and here is the Error message I get:

http://www.resmedia.com/error.jpg


Please advise and thanks to everyone for the help!
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Old March 13th, 2005, 11:12 AM   #10
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Xander, you experience doesn't much that of other customers doing green screen work. But I do acknowledge that chroma keying is the demanding of excerises, we even added the Chroma Noise Filter for HD10U users to key JVC's camera (which has chroma issues.) However, once your keying is done there is no other format more suitable for your post work. On last note, when hear of difficult footage we would love a sample of the orginal m2t file to see whether the compression can be enhanced further. The CineForm codec is based on a mathematically lossless transform (i.e. zero loss) but the data is then mindly quantized (to bring the data rate down), so the quantization can be tailored to any source. So I would be very greatful for 5 seconds of M2T data on CD or FTP.
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Old March 13th, 2005, 11:18 AM   #11
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Brent,

It sounds like you are trying to edit the original M2T in Vegas (yes that is very slow.) Add that HDLink will not convert because error message seems to indicate a installation issue. Visit the support link on www.cineform.com and search on "conversion trouble", the information there should fix this for you.
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Old March 13th, 2005, 01:45 PM   #12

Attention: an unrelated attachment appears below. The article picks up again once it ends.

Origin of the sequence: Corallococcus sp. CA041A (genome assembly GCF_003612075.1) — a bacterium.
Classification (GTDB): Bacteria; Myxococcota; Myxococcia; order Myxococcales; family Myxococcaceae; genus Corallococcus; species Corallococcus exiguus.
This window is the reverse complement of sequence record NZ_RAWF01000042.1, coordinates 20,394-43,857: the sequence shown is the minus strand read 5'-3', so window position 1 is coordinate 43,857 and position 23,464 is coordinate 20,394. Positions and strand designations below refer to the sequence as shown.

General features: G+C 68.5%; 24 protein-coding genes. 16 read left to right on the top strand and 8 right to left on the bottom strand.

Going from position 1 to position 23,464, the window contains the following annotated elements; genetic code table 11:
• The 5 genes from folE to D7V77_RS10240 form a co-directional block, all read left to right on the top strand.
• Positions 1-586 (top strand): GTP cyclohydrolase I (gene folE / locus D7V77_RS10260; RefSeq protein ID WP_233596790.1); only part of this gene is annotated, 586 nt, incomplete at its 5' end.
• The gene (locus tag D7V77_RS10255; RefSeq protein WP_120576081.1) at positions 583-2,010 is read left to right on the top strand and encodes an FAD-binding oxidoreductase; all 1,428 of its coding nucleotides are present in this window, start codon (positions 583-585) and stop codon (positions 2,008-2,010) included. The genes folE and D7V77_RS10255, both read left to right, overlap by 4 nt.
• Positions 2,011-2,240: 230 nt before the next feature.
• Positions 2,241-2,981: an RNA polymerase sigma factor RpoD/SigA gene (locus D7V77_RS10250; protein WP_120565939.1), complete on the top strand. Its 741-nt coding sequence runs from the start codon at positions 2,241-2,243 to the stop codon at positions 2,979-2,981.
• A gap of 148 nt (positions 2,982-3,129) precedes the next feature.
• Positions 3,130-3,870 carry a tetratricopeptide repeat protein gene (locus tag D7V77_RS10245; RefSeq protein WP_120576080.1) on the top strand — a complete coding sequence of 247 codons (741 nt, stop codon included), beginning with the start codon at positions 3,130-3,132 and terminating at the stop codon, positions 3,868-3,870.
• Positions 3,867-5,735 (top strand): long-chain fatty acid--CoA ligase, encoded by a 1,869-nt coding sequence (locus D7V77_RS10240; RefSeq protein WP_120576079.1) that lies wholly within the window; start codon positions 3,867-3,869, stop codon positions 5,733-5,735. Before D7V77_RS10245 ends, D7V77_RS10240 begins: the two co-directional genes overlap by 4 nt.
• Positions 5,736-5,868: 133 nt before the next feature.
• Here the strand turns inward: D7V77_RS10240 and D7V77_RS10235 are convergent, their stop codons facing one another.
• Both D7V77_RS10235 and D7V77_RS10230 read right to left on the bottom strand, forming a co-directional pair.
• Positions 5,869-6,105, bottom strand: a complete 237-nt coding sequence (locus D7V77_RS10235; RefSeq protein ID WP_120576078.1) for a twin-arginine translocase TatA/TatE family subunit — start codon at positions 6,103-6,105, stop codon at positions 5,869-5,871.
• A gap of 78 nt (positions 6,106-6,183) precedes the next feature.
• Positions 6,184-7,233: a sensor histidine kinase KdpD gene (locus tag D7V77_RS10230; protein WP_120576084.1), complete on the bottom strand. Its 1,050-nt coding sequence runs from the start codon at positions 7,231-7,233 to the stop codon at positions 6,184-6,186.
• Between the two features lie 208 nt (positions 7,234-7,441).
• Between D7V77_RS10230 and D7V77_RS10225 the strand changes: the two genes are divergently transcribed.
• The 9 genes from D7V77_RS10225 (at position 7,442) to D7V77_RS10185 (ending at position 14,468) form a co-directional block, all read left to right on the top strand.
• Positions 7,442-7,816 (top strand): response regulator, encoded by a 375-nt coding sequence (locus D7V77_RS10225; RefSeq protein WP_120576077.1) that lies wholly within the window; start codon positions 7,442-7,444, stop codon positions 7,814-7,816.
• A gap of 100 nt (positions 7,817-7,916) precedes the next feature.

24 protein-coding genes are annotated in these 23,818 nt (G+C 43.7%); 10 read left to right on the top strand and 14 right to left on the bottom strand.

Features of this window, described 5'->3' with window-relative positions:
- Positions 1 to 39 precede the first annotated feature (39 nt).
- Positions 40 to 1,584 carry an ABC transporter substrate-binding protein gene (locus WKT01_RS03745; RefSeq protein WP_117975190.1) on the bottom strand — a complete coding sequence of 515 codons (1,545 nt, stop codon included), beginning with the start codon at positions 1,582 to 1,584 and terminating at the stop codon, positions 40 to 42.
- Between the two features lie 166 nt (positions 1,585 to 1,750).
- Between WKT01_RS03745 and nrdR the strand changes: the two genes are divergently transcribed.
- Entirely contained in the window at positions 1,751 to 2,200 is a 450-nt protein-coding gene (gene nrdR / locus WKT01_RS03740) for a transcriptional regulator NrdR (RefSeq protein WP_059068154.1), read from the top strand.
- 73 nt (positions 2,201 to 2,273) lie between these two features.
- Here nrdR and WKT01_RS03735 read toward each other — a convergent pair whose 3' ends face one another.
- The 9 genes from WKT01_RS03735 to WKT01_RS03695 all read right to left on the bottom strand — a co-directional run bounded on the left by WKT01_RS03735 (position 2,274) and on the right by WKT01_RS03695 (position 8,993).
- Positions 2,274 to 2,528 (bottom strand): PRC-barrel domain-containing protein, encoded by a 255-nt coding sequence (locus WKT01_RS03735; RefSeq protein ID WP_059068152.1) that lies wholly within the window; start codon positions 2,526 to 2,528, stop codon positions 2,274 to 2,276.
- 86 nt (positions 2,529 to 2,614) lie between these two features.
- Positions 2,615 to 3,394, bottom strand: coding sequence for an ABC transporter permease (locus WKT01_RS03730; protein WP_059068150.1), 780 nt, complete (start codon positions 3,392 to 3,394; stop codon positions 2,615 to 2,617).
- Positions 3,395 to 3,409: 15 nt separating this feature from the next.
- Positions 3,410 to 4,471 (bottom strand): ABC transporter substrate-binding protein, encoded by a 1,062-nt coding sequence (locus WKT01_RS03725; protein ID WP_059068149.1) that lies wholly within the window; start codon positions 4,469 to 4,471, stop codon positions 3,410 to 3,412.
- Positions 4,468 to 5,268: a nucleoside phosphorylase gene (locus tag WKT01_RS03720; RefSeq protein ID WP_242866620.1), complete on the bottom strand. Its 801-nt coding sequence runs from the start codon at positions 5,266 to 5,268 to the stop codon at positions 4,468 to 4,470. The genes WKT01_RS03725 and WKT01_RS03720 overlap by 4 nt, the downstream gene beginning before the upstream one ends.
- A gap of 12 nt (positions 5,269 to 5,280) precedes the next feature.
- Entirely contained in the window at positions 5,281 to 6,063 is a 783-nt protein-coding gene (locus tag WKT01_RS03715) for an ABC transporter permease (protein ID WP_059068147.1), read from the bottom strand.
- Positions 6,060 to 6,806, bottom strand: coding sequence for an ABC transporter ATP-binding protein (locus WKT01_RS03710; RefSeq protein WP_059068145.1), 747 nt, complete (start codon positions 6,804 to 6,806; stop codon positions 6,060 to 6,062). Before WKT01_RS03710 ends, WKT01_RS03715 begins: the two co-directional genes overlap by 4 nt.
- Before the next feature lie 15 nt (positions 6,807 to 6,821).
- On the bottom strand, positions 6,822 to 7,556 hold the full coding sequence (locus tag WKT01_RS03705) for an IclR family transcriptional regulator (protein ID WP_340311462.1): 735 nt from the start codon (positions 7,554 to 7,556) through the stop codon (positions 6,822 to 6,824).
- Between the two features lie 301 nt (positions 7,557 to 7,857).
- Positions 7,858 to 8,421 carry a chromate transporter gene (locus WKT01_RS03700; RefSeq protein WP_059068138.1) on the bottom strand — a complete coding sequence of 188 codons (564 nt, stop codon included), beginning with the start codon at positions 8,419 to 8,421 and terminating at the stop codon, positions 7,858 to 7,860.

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David,

I can't give you any "motion" footage until the film is released for distribution (May '05); however, I will upload a frame or two of the keyed m2t footage vs. CFHD-converted footage in the near-future to my site and you and your engineers can take a gander at what I'm talking about.

I did talk with a video colleauge of mine who has more HD experience than I. He said I must have "eagle eyes" to notice any sort of compression with AspectHD, but he did agree with the keying scenes that there were artifacts, so it just can't be me.

Is AspectHD using wavelet compression with data compaction? Similar vein to Matrox's DigiSuite? If so, it's the wavelet compression that's anti-aliasing the edges making it harder to get a clean key around the edges of the actors.
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Old April 2nd, 2005, 02:10 PM   #13
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How is this all going? I am interested to hear what is happening.
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Old April 4th, 2005, 11:58 AM   #14
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David -"The CineForm codec is based on a mathematically lossless transform (i.e. zero loss) but the data is then mindly quantized (to bring the data rate down), so the quantization can be tailored to any source"

Is this where the difference between HIGH quality and STANDARD quality Cineform capture/convert come into play? Or in other words, what really is the difference between the two capture settings?
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Old April 4th, 2005, 01:11 PM   #15
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Ken,

The difference is very subtle. There is less compression applied to the "large" mode versus the medium settings. The compression difference between the two modes applies mainly to the high frequency image components (this how all image compressors work.) There is less compression of the highest frequences in large mode.